Credit: Bent Rej

Listen to the 1963 song John Lennon and Paul McCartney gave to The Rolling Stones

Tom Wolfe once said that “The Beatles want to hold your hand but the Stones want to burn down your town”, it’s a rather telling indictment of the scene in the 1960s. After comparisons were made between the two iconic British bands in the 1960s, it became clear they were two different tribes.

The truth is, however, as much as people have always been desperate to pit The Rolling Stones against The Beatles, the two bands drew a striking resemblance in the early ’60s. Something which is even clearer after the Stones were given a helping hand from their Liverpudlian friends.

Believe it or not, one of the first major hits for The Rolling Stones came after a chance meeting with The Beatles’ principal songwriters Lennon-McCartney. It would lead to the release of ‘I Wanna Be Your Man’. The song, originally written by The Beatles duo, was released as the Stones’ single on November 1st, 1963, and went on to peak at number 12 on the British chart. It’s largely considered their breakthrough moment.

McCartney had originally penned the song before Lennon took over and finished the track while Macca was supposedly in the corner of a room talking to Mick Jagger and Keith Richards. The image of this scene has always delighted us, Macca working Jagger and the band while Lennon manages to piece together the semblance of a song.

Stones historian, Bill Janowitz, claimed that Stones manager Andrew Loog Oldham “had almost literally bumped into Lennon and McCartney as they stepped out of a cab” and ushered them into the studio with Jagger and Richards.

Apparently, after having lunch together and enjoying the idea of speculating on the future, the topic of the Stones’ lack of material for a new single had arisen and, by sheer coincidence, Lennon and McCartney had just finished up completing ‘I Wanna Be Your Man’ earlier that day at De Lane Lea Studio. What are the chances?

Recalling the incident, Stones’ frontman Jagger once said: “We knew [the Beatles] by then and we were rehearsing and Andrew brought Paul and John down to the rehearsal. They said they had this tune, they were really hustlers then,” said the Stones frontman.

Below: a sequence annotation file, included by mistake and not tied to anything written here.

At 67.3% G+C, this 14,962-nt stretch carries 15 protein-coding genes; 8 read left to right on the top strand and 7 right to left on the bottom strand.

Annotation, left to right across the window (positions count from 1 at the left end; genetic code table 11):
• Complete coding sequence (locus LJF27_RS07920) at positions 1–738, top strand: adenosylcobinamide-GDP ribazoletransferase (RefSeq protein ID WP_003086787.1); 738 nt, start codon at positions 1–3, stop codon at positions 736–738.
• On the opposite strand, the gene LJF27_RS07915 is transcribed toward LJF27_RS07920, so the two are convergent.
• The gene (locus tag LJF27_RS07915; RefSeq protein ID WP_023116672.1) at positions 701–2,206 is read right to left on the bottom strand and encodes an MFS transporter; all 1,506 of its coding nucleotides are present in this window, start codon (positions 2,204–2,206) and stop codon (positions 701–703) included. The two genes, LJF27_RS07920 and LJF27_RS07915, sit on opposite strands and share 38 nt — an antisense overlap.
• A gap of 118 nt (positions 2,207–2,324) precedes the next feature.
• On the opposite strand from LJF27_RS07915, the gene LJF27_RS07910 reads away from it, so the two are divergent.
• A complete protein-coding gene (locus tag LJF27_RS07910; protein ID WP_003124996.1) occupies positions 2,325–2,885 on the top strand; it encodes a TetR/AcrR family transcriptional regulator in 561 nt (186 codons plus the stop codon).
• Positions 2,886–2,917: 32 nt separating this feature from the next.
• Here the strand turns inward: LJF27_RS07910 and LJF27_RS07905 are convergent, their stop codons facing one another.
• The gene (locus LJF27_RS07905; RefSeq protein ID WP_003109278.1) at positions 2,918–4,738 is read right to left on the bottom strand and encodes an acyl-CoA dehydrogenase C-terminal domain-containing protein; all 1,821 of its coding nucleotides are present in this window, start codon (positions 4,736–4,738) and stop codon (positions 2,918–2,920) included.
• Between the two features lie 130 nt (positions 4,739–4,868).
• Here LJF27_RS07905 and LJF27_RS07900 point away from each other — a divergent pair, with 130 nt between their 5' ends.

“I mean the way they used to hustle tunes was great: ‘Hey Mick, we’ve got this great song’,” continued the singer. “So they played it and we thought it sounded pretty commercial, which is what we were looking for, so we did it like Elmore James or something. I haven’t heard it for ages but it must be pretty freaky ’cause nobody really produced it. It was completely crackers, but it was a hit and sounded great onstage.”

Later Lennon would refute Jagger’s memory of how the Stones’ came to release the track, detailing in The Beatles Anthology that the band had already recorded the track for themselves but decided they would never release the song as a single and, in turn, offered it up to Jagger and the Stones.

The Beatles themselves would eventually go on to release it a year later anyway, appearing on the group’s second UK album, With the Beatles, with the vocals provided by drummer Ringo Starr. Discussing the track, Lennon was dismissive of its credibility and naturally scathing about the song: “It was a throwaway. The only two versions of the song were Ringo and the Rolling Stones. That shows how much importance we put on it: We weren’t going to give them anything great, right?”

McCartney, though, was a little less blunt in discussing the song. In an interview dated in 2016, he said: “We were friends with them, and I just thought ‘I Wanna Be Your Man’ would be good for them. I knew they did Bo Diddley stuff. And they made a good job of it.”

As the Stones’ version of track earned them some commercial and mainstream success, a growing sense of animosity began to emerge around its development. Off the back of Lennon’s comments, Stones bass player Bill Wyman said: “We kind of learned it pretty quickly ’cause there wasn’t that much to learn. Then Brian got his slide out, his steel (guitar) out and dadaw … dadaw … and we said, ‘Yeah, that’s better, dirty it up a bit and bash it out’, and we kind of completely turned the song around and made it much more tough, Stones- and Elmore James-like.”

It’s probably easier if you make your own mind up and, below, you’ll find the renditions of the song by both bands.

Source: Ultimate Classic Rock

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